I arrived in the town of Terracina, snuggled between the sea and a range of mountains. After visiting another camping site, I decided it was worth checking out a hotel (I had discovered that my sleeping pad had a hole in it and the thought of another night like that was tough to stomach). I was lucky that I did. Just before bed, the thunder and lightning started and rain punished this little town. I might have just thrown in the towel if I had been in my tent at that point. I awoke this morning knowing that the sore throat that has been nagging me had finally climbed into the category of a cold. And my computer had become almost non-functional in recent days, making me feel that maybe the gods were trying to send a message to me.
The good news was that the hotel staff at this quaint, sparse and lovely little inn took charge when they heard of my computer problems and cold. I had offered to handle finding a place on my own and they politely rejected that saying, “No, you’re American. It’s better if we make the call for you.” With all the logistical issues I have faced it really felt good that someone was trying to take care of me. There is grace, after all!
I rode off on my bike to deliver my computer to the fixer uppers in town not two kilometers away. Two hours later I arrived completely soaked after the rain doubled, tripled, quadrupled and left literally streams of water running through the streets. I promise I am not exaggerating just to hold your interest! It was ironic because the minor irritations that I had had were frustrating me (the bike not arriving with me, punctured sleeping pad, getting out of Rome, etc.), but when the Noah-like rain started I could only laugh and enjoy myself. I will always have the crazy picture in my head of trying to deliver a virus-infested computer while riding through what was probably the biggest river in Terracina that day!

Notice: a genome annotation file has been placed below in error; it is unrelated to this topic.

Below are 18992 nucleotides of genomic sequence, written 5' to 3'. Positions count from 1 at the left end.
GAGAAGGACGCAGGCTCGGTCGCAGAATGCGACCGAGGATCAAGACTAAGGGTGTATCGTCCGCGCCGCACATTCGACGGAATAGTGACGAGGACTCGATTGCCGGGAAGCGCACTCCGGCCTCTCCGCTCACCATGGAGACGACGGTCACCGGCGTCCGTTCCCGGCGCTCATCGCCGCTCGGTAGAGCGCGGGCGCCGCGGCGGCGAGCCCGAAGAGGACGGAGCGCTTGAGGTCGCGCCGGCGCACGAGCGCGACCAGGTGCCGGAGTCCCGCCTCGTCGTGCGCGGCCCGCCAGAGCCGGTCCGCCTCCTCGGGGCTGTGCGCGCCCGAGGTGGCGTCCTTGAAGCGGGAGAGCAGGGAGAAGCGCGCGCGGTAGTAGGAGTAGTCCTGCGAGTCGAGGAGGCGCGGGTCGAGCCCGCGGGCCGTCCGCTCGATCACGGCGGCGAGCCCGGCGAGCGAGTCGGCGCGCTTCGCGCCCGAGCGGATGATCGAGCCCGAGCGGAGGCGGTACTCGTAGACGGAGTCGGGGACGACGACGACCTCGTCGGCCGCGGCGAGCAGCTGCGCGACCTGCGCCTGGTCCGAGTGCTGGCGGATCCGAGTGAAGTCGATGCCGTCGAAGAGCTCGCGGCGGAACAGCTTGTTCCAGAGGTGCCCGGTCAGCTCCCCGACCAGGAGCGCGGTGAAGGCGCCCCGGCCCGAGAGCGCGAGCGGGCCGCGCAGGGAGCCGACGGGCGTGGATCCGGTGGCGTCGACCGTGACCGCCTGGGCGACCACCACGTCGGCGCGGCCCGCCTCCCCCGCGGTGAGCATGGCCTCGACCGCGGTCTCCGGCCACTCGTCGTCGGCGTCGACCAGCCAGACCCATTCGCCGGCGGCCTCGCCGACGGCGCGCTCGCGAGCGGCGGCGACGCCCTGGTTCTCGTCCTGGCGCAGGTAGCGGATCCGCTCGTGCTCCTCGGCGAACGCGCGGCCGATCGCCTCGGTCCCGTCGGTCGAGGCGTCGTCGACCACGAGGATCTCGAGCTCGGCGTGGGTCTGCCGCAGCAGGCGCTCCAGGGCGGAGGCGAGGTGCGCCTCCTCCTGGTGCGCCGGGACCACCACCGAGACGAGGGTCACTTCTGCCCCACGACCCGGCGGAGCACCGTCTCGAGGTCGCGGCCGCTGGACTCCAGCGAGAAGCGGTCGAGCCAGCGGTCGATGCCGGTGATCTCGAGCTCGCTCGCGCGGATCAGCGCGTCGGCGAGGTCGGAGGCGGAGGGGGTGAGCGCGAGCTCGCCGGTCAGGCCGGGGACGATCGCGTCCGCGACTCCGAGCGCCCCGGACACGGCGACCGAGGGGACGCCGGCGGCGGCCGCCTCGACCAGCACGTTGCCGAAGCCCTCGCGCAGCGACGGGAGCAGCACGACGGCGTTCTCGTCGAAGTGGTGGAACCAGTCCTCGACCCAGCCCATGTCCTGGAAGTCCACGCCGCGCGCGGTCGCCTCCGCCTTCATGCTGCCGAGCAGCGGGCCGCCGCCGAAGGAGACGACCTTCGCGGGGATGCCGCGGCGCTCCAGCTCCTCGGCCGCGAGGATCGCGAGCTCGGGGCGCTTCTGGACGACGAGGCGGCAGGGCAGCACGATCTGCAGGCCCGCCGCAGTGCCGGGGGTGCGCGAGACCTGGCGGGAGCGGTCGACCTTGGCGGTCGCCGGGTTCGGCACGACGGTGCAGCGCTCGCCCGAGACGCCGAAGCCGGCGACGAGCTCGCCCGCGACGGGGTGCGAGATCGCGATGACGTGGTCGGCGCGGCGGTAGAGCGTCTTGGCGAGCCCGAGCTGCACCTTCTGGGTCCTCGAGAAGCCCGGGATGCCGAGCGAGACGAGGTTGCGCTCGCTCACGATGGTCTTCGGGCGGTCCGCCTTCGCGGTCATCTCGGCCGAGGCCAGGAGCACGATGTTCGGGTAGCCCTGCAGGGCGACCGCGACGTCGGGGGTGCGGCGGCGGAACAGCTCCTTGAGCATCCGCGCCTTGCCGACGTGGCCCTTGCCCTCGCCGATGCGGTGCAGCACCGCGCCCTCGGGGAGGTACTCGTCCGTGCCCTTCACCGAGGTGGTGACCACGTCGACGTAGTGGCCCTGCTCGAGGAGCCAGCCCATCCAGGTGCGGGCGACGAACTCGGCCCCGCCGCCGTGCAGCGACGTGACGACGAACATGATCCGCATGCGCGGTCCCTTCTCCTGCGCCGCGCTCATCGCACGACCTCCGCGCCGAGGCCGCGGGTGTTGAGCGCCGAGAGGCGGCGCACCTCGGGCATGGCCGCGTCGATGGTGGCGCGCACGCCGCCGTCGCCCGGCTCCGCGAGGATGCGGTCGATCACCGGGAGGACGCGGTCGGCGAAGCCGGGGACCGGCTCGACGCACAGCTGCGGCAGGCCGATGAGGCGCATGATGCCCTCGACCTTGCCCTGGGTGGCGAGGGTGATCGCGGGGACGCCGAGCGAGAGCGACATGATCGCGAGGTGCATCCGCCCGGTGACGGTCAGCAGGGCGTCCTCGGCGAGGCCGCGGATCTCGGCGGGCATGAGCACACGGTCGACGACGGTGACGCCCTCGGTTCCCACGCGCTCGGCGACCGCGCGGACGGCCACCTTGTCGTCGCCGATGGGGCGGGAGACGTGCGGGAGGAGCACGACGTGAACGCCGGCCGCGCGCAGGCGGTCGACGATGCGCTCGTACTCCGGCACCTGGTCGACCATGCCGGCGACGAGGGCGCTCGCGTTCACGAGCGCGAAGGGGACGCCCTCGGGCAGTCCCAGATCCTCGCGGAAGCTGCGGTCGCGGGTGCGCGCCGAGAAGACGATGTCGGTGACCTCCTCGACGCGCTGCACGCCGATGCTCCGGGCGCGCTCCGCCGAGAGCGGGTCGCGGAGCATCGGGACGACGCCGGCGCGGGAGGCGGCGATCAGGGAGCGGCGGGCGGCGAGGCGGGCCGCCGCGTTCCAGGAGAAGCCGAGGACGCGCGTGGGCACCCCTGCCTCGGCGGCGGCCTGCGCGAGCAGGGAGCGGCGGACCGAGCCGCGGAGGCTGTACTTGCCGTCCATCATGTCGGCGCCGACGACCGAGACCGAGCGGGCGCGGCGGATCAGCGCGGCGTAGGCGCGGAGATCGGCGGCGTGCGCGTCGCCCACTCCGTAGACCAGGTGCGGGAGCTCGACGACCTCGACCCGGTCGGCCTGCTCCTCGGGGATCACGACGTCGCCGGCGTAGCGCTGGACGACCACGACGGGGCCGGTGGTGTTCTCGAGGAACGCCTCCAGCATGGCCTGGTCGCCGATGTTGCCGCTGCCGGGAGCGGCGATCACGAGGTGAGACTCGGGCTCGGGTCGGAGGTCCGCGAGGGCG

The good news is this. My computer is fixed and in the short time I have had this evening I have planned my route through the rest of Italy and have reserved four nights at local monasteries. I feel like I am getting this under control now (don’t laugh). Rough plan (subject to change if Mt Vesuvius blows again):
- Friday Cycle as far as comfortable (about Caserta)
- Saturday Arrive in Pietralcina (birthplace of Christian mystic, Padre Pio)
- Sunday Cycle as far as comfortable (about Foggia)
- Monday Arrive in San Giovanni Rotondo (home of Padre Pio Shrine)
- Tuesday Another day in San Giovanni Rotondo
- Wednesday Cycle about halfway from San Giovanni to Brindisi
- Thursday Stay in monastery in Ostuni
- Friday Stay in monastery in Ostuni and begin planning Greece route and stays
- Saturday Enjoy the ferry from Brindisi to Greece
Off to bed now. The rain comes and goes still.